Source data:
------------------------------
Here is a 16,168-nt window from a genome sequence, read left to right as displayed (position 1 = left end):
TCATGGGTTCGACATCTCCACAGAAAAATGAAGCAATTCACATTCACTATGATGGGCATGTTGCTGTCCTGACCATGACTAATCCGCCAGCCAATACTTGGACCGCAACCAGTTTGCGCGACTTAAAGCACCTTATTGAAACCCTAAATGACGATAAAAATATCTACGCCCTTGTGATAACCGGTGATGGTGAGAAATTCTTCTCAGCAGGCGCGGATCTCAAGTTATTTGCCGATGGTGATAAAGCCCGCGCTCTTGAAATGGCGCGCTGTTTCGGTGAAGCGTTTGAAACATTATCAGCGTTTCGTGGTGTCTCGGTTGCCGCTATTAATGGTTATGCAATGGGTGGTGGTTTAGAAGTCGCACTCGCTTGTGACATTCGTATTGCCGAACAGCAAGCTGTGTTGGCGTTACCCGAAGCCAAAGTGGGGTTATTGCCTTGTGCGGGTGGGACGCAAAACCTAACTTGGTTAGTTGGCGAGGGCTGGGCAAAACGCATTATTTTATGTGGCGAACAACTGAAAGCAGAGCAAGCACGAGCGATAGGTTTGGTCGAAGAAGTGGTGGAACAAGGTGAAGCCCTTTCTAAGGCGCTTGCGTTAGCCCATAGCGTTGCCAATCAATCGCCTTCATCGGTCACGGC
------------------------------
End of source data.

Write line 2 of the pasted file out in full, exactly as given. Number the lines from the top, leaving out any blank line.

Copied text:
TCATGGGTTCGACATCTCCACAGAAAAATGAAGCAATTCACATTCACTATGATGGGCATGTTGCTGTCCTGACCATGACTAATCCGCCAGCCAATACTTGGACCGCAACCAGTTTGCGCGACTTAAAGCACCTTATTGAAACCCTAAATGACGATAAAAATATCTACGCCCTTGTGATAACCGGTGATGGTGAGAAATTCTTCTCAGCAGGCGCGGATCTCAAGTTATTTGCCGATGGTGATAAAGCCCGCGCTCTTGAAATGGCGCGCTGTTTCGGTGAAGCGTTTGAAACATTATCAGCGTTTCGTGGTGTCTCGGTTGCCGCTATTAATGGTTATGCAATGGGTGGTGGTTTAGAAGTCGCACTCGCTTGTGACATTCGTATTGCCGAACAGCAAGCTGTGTTGGCGTTACCCGAAGCCAAAGTGGGGTTATTGCCTTGTGCGGGTGGGACGCAAAACCTAACTTGGTTAGTTGGCGAGGGCTGGGCAAAACGCATTATTTTATGTGGCGAACAACTGAAAGCAGAGCAAGCACGAGCGATAGGTTTGGTCGAAGAAGTGGTGGAACAAGGTGAAGCCCTTTCTAAGGCGCTTGCGTTAGCCCATAGCGTTGCCAATCAATCGCCTTCATCGGTCACGGC